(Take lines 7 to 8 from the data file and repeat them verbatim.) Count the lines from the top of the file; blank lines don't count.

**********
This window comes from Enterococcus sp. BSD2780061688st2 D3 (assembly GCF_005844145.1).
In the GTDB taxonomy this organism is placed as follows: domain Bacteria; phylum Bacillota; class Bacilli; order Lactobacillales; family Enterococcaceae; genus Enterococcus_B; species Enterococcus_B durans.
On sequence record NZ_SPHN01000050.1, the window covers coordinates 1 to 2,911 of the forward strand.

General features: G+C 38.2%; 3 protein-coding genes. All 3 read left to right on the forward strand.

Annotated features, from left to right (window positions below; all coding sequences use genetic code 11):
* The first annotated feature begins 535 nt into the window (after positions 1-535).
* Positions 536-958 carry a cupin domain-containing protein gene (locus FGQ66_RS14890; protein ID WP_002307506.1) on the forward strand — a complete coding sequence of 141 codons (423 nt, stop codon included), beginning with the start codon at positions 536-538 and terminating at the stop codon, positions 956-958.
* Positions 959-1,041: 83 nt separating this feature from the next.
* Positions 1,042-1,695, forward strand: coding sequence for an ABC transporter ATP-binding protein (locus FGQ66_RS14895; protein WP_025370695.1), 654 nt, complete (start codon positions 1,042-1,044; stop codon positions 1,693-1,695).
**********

* Positions 536-958 carry a cupin domain-containing protein gene (locus FGQ66_RS14890; protein ID WP_002307506.1) on the forward strand — a complete coding sequence of 141 codons (423 nt, stop codon included), beginning with the start codon at positions 536-538 and terminating at the stop codon, positions 956-958.
* Positions 959-1,041: 83 nt separating this feature from the next.